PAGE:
How Well Do You Handle Change?
April 20, 2006
A friend sent this quote, which is slightly paraphrased from the Coporate Shrink in the March 2006 issue of Fast Company:
By the time one hits mid career, personalities and styles are largely set. The biggest variable in the Journey is ones own choices of personal flexibility and open-mindedness to listening and learning. These qualities are hard to teach and even harder to acquire as we age. For the ambitious, driven executive the degree of difficulty is extremely high and could well break their career if “choices and changes” are not made wisely and flexibly. With rapid globalization and technological innovation, the more one can tolerate or even enjoy ambiguity, uncertainty, and change, the more successful that person will be.
It’s a good quote, and it rings true for anyone serving in the ministry today. I didn’t know what to do with the quote until I read Peggy Noonan’s column called Don’t Wait, Calibrate. Noonan talks about how past presidents welcomed dissent and vigorous debate inside the White House. They wanted to hear many different points of view, knowing that in the end, as Mr. Bush said earlier this week, the president is the decider. But decisions are only as good as the information you have to work with. After considering how other presidents welcomed debate, she comes to her point:
George W. Bush, on the other hand, does not tolerate dissent, argument, bitter internal battles. He is the decider. He decides, and the White House carries through. He is loyal to his aides, who carry out his wishes.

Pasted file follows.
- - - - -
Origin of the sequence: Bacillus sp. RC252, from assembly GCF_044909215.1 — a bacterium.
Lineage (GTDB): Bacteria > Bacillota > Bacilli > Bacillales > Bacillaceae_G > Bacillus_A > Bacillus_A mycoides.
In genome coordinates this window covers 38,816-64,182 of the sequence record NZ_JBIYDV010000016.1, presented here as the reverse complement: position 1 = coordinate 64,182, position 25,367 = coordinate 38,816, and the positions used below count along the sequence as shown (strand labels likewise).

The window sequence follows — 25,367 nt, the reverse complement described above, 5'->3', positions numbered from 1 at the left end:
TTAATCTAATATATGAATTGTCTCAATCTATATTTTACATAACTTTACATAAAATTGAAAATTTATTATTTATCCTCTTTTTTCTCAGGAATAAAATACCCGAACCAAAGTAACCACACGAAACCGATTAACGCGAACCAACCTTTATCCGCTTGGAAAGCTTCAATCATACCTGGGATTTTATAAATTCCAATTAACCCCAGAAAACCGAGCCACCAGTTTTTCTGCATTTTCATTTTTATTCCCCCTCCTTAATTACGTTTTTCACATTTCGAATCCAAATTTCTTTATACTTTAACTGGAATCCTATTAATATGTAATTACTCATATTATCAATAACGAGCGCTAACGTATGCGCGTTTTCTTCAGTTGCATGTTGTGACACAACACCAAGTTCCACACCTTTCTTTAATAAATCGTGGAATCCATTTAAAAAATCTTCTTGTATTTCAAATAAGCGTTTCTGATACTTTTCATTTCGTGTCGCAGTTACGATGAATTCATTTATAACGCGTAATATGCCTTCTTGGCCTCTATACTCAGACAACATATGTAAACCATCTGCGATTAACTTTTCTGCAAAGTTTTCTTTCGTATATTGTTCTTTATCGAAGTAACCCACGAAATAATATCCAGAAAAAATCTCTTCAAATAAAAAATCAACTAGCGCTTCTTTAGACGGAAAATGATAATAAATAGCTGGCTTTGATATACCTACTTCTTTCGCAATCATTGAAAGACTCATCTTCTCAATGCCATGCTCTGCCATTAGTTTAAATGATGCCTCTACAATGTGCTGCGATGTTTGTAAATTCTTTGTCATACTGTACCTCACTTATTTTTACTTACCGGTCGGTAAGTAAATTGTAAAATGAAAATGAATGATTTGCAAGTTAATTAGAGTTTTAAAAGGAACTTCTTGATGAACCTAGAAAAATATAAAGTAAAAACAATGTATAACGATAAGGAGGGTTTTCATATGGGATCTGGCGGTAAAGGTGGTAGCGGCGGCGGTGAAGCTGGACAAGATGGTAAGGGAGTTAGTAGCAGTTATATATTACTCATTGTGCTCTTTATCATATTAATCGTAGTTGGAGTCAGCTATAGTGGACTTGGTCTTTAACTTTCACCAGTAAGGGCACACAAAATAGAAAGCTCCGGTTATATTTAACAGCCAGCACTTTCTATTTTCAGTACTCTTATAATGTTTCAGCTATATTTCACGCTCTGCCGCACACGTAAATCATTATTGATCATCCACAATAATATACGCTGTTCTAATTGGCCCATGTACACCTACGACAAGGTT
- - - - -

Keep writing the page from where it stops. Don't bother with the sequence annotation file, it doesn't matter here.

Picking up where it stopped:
On one hand, she says, Mr. Bush is tough and brave and stubborn and he leads with his heart. But sometimes you need to question yourself, endure hellacious arguments and referee bitter debates. Noonan comes up with this memorable line regarding presidents who look to history for vindication: “Just because they call you a jackass doesn’t mean you’re Lincoln.”
Leaders must strike a balance between conviction and ambiguity. It was said about Ronald Reagan that he had a few core beliefs that animated his entire presidency. Everything else was just details. There is an important message here for all church leaders. Change is upon us, and there is no going back to doing church the way our grandfathers did it. Moody and Spurgeon both died over a century ago. Woe to those who try to live in the past. Woe also to those who forget the past. The path for effective ministry lies somewhere between those two woes. Happy are those who know what they believe and why they believe it, and are relaxed enough to enjoy the journey into an ever-changing future.